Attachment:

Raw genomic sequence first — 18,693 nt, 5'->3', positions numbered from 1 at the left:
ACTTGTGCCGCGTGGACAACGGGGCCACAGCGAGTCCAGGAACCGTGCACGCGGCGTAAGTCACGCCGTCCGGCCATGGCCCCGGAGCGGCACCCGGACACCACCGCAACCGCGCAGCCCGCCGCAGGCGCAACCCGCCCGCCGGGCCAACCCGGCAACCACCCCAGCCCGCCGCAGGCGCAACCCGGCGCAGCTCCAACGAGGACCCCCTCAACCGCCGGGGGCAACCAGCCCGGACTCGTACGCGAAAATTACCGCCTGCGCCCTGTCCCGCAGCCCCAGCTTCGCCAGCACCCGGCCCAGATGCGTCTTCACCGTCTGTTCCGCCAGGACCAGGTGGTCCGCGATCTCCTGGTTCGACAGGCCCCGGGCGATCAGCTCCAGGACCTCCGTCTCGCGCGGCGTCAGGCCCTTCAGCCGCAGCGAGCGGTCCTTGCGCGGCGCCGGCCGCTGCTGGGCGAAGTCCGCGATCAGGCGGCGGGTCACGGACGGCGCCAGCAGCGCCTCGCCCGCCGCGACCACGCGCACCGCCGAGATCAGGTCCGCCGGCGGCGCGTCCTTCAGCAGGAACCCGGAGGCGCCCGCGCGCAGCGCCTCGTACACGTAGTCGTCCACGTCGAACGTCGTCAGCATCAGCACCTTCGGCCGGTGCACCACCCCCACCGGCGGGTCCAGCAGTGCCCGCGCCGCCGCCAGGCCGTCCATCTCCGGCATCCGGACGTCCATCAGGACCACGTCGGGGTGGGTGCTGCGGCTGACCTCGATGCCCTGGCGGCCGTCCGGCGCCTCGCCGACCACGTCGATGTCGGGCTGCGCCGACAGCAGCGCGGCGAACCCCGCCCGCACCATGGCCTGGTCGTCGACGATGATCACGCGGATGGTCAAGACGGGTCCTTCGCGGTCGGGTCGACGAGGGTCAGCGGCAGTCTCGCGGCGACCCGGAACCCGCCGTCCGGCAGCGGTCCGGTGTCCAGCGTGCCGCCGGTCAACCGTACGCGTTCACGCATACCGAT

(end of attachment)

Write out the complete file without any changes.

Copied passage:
Raw genomic sequence first — 18,693 nt, 5'->3', positions numbered from 1 at the left:
ACTTGTGCCGCGTGGACAACGGGGCCACAGCGAGTCCAGGAACCGTGCACGCGGCGTAAGTCACGCCGTCCGGCCATGGCCCCGGAGCGGCACCCGGACACCACCGCAACCGCGCAGCCCGCCGCAGGCGCAACCCGCCCGCCGGGCCAACCCGGCAACCACCCCAGCCCGCCGCAGGCGCAACCCGGCGCAGCTCCAACGAGGACCCCCTCAACCGCCGGGGGCAACCAGCCCGGACTCGTACGCGAAAATTACCGCCTGCGCCCTGTCCCGCAGCCCCAGCTTCGCCAGCACCCGGCCCAGATGCGTCTTCACCGTCTGTTCCGCCAGGACCAGGTGGTCCGCGATCTCCTGGTTCGACAGGCCCCGGGCGATCAGCTCCAGGACCTCCGTCTCGCGCGGCGTCAGGCCCTTCAGCCGCAGCGAGCGGTCCTTGCGCGGCGCCGGCCGCTGCTGGGCGAAGTCCGCGATCAGGCGGCGGGTCACGGACGGCGCCAGCAGCGCCTCGCCCGCCGCGACCACGCGCACCGCCGAGATCAGGTCCGCCGGCGGCGCGTCCTTCAGCAGGAACCCGGAGGCGCCCGCGCGCAGCGCCTCGTACACGTAGTCGTCCACGTCGAACGTCGTCAGCATCAGCACCTTCGGCCGGTGCACCACCCCCACCGGCGGGTCCAGCAGTGCCCGCGCCGCCGCCAGGCCGTCCATCTCCGGCATCCGGACGTCCATCAGGACCACGTCGGGGTGGGTGCTGCGGCTGACCTCGATGCCCTGGCGGCCGTCCGGCGCCTCGCCGACCACGTCGATGTCGGGCTGCGCCGACAGCAGCGCGGCGAACCCCGCCCGCACCATGGCCTGGTCGTCGACGATGATCACGCGGATGGTCAAGACGGGTCCTTCGCGGTCGGGTCGACGAGGGTCAGCGGCAGTCTCGCGGCGACCCGGAACCCGCCGTCCGGCAGCGGTCCGGTGTCCAGCGTGCCGCCGGTCAACCGTACGCGTTCACGCATACCGAT